A lot of recreational cannabis products are grown for maximum THC output. For folks that suffer from extreme anxiety and psychotic disorders, this is not the best news. BUT, one of the most interesting things about cannabis is that cannabinoids actually work in harmony with each other to balance out the overall effects of the herb.

This phenomenon is known as the “entourage effect”. For example, we all know that THC is a psychoactive substance. However, CBD, the second most abundant cannabinoid, is a powerful antipsychotic. So, on one hand, the cannabis plant can increase psychoactivity in the brain. On the other, that same plant can also mitigate psychoactive stimulation.

CBD isn’t the only cannabinoid that can halt some of the psychoactivity of THC. Research published this year found that THCv (tetrahydrocannabivarin) lessened the psychoactive effects of THC in a small study. 10 healthy adult participants were given THCv coupled with THC or THC and a placebo. 9 out of 10 reported that the psychoactive effects of THC were reduced with THCv.

What’s the point in saying all of this? When it comes to marijuana and mental health, picking a balanced strain helps.

Something like an 80% THC dab might not be the best choice for someone who has a personal or family history of psychotic disorders. But, there is promising new research indicating that other cannabinoids may be potential treatments for a variety of mental illnesses. In fact, GW Pharmaceuticals, the manufacturer of Multiple Sclerosis drug Sativex, currently has open patent applications for the use of cannabinoids in conjunction with antipsychotics. They also have applied for patents to use cannabinoids as potential treatments for mood disorders.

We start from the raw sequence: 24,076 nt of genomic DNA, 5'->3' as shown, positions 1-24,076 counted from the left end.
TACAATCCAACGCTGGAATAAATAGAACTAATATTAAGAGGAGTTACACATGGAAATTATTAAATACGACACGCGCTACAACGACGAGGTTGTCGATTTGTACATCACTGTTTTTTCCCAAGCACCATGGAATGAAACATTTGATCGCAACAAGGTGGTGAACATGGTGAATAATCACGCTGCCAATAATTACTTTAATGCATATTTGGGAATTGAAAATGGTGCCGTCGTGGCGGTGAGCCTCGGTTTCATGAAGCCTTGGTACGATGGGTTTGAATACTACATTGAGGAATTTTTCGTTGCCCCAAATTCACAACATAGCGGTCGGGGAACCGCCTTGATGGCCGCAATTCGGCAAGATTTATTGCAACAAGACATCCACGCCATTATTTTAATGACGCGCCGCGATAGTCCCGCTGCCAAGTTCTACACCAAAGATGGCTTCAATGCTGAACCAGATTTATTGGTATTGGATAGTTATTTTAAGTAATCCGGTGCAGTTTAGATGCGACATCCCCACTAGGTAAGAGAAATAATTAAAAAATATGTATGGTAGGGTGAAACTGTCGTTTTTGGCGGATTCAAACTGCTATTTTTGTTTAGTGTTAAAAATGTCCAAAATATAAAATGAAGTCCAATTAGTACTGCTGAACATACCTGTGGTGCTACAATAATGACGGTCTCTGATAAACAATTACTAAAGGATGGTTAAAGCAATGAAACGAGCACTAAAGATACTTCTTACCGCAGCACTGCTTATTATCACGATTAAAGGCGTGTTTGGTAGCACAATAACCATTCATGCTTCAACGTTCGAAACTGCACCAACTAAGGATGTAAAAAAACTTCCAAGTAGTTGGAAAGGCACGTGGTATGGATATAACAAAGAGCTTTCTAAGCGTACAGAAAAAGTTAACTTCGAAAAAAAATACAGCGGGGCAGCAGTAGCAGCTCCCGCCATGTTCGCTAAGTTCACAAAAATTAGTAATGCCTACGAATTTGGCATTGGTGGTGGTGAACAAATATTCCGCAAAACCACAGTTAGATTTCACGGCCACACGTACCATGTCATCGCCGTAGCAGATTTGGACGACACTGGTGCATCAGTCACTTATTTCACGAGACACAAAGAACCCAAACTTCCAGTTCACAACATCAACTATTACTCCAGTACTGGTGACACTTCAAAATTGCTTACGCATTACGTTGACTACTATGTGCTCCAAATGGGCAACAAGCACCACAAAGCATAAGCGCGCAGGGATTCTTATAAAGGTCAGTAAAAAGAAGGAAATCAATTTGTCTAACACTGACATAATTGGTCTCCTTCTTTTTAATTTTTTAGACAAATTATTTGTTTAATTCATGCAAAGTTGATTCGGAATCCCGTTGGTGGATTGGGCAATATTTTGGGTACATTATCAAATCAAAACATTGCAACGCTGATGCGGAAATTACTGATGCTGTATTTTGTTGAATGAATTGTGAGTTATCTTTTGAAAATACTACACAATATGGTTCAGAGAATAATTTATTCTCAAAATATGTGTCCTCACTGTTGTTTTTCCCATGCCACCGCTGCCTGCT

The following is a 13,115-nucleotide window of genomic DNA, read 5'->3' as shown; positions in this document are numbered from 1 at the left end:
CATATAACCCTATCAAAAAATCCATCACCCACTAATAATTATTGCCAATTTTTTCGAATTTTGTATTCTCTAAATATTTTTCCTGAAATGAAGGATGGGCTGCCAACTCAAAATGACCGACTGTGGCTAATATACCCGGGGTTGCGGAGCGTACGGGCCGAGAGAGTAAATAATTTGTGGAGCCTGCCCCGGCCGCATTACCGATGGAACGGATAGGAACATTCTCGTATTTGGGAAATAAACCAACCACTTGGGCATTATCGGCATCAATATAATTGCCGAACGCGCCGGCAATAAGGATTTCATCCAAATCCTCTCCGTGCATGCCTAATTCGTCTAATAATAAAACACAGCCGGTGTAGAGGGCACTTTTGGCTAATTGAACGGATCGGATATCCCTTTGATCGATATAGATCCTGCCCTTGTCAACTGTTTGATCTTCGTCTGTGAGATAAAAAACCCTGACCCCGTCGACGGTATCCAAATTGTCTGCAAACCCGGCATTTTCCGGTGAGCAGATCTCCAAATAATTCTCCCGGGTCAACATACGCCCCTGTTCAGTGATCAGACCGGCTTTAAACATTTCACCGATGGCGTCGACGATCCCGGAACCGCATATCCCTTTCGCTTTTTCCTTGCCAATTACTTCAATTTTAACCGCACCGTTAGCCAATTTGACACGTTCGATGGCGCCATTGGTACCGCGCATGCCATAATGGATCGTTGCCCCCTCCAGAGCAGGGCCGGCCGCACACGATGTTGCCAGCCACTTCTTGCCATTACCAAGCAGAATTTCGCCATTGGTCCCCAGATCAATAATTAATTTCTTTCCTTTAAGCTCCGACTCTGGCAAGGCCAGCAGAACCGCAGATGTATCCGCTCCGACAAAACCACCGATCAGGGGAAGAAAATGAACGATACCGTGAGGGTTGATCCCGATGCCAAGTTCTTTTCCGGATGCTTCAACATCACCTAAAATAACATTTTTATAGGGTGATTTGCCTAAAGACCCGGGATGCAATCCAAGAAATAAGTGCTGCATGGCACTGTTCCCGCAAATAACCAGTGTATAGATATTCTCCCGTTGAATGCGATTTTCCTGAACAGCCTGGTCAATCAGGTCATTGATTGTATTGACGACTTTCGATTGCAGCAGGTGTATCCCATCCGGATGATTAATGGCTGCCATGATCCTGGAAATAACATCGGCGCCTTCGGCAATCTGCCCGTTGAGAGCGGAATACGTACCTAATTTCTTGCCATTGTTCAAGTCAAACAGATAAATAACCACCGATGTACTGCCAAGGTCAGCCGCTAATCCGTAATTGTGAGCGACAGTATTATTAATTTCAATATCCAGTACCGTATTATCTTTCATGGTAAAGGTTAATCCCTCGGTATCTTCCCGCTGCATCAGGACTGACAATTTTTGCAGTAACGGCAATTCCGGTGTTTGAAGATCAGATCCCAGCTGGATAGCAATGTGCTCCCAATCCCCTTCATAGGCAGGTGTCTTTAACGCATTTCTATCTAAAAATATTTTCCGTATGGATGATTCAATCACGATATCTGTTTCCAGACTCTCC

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When it comes to protecting your mental health, CBD (cannabidiol) is a must-have component in cannabis strains. Not only is CBD a powerful antipsychotic on its own, but it also helps protect against psychosis that’s related to cannabis use. Further, like small doses of THC, this cannabinoid has potent antidepressant effects. Unlike THC, however, studies have not indicated that CBD loses efficacy as you increase the dose. CBD is also great for anxiety relief.


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Also known as cannabigerol, CBG has gained a lot of interest lately for it’s antidepressant and potential tranquilizing properties. Back in 2006, GW Pharmaceuticals even applied for a patent on the cannabinoid specifically for the development of drugs for mood disorders like Unipolar and Bipolar Depression. Pre-patent research suggested that CBG may be a strong antidepressant when coupled with CBD. Other research has shown that CBG may modulate neurotransmitter GABA better than THC or CBD.

Specific Illnesses:

Here’s how cannabis may help (or hurt) specific mental health issues.


Post Traumatic Stress Disorder is quite a bit different from the psychotic disorders medical professionals are often so concerned about. Because PTSD is linked to a traumatic event, marijuana provides relief in a few unique ways. First, THC helps eliminate bad memories. THC takes the place of an endocannabinoid known as anandamide in our bodies. What’s unique about anandamide? It’s literally a molecule that helps us forget. As Michael Pollan explains in The Botany of Desire:

… It didn’t seem adaptive to me to have a drug for forgetting. Memory we understand has great survival utility. You learn that that’s a poisonous mushroom or that that’s a dangerous animal, you stay away and you remember that. But why would forgetting be adaptive? And I asked Mechoulam [the man who discovered THC] this question. And he said: ‘Well, tell me. Do you really want to remember all of the faces you saw on the subway this morning?’